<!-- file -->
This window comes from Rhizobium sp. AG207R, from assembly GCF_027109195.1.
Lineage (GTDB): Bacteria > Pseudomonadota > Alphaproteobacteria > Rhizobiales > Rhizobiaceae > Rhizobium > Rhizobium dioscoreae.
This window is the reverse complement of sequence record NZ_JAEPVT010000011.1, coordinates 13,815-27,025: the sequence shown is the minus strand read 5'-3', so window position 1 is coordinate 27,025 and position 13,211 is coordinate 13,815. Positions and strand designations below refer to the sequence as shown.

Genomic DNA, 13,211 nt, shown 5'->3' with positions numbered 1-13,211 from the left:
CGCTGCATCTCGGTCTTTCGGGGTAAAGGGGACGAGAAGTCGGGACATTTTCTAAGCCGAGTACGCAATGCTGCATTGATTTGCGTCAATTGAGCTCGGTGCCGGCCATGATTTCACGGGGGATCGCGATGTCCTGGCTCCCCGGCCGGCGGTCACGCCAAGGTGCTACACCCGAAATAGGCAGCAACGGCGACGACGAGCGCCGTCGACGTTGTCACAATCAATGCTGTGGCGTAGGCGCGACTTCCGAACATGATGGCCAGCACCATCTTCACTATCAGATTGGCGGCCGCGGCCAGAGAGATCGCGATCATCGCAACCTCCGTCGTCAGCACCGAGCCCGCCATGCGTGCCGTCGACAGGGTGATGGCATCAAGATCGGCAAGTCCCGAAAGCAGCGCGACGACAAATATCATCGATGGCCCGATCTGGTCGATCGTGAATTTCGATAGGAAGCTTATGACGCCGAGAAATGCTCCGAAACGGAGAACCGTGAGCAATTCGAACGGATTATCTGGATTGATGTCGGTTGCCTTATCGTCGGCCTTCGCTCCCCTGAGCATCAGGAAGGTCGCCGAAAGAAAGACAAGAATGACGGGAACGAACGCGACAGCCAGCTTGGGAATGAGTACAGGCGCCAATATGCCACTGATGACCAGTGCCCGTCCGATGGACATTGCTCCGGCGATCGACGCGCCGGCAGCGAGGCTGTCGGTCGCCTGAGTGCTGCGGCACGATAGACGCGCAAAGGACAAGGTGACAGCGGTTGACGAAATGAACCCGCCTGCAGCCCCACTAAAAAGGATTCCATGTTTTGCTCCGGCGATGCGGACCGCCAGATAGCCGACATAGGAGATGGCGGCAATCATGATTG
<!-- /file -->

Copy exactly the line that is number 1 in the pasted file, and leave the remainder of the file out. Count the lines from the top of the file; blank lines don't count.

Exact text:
This window comes from Rhizobium sp. AG207R, from assembly GCF_027109195.1.